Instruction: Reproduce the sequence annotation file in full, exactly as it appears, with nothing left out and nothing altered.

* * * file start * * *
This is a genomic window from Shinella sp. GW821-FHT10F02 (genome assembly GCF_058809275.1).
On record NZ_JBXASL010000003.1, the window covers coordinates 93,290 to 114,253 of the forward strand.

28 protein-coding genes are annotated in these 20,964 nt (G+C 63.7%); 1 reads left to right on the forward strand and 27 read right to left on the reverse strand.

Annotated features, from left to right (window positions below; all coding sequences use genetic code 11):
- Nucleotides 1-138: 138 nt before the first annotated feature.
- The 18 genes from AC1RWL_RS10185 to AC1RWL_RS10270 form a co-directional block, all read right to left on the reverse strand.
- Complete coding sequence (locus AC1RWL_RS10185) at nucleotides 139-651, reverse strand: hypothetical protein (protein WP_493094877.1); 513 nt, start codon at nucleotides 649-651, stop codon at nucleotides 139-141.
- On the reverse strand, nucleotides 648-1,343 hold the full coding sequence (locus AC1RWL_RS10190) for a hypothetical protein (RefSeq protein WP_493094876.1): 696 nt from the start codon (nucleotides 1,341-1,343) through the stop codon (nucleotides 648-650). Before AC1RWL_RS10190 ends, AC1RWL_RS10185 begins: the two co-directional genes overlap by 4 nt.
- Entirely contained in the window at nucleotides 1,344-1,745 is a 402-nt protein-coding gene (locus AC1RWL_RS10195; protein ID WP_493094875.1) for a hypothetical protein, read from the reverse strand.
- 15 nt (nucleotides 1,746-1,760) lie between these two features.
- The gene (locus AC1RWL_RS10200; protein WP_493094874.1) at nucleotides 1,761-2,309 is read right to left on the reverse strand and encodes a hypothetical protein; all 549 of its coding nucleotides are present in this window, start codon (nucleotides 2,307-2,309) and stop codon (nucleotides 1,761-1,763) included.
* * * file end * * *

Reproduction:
This is a genomic window from Shinella sp. GW821-FHT10F02 (genome assembly GCF_058809275.1).
On record NZ_JBXASL010000003.1, the window covers coordinates 93,290 to 114,253 of the forward strand.

28 protein-coding genes are annotated in these 20,964 nt (G+C 63.7%); 1 reads left to right on the forward strand and 27 read right to left on the reverse strand.

Annotated features, from left to right (window positions below; all coding sequences use genetic code 11):
- Nucleotides 1-138: 138 nt before the first annotated feature.
- The 18 genes from AC1RWL_RS10185 to AC1RWL_RS10270 form a co-directional block, all read right to left on the reverse strand.
- Complete coding sequence (locus AC1RWL_RS10185) at nucleotides 139-651, reverse strand: hypothetical protein (protein WP_493094877.1); 513 nt, start codon at nucleotides 649-651, stop codon at nucleotides 139-141.
- On the reverse strand, nucleotides 648-1,343 hold the full coding sequence (locus AC1RWL_RS10190) for a hypothetical protein (RefSeq protein WP_493094876.1): 696 nt from the start codon (nucleotides 1,341-1,343) through the stop codon (nucleotides 648-650). Before AC1RWL_RS10190 ends, AC1RWL_RS10185 begins: the two co-directional genes overlap by 4 nt.
- Entirely contained in the window at nucleotides 1,344-1,745 is a 402-nt protein-coding gene (locus AC1RWL_RS10195; protein ID WP_493094875.1) for a hypothetical protein, read from the reverse strand.
- 15 nt (nucleotides 1,746-1,760) lie between these two features.
- The gene (locus AC1RWL_RS10200; protein WP_493094874.1) at nucleotides 1,761-2,309 is read right to left on the reverse strand and encodes a hypothetical protein; all 549 of its coding nucleotides are present in this window, start codon (nucleotides 2,307-2,309) and stop codon (nucleotides 1,761-1,763) included.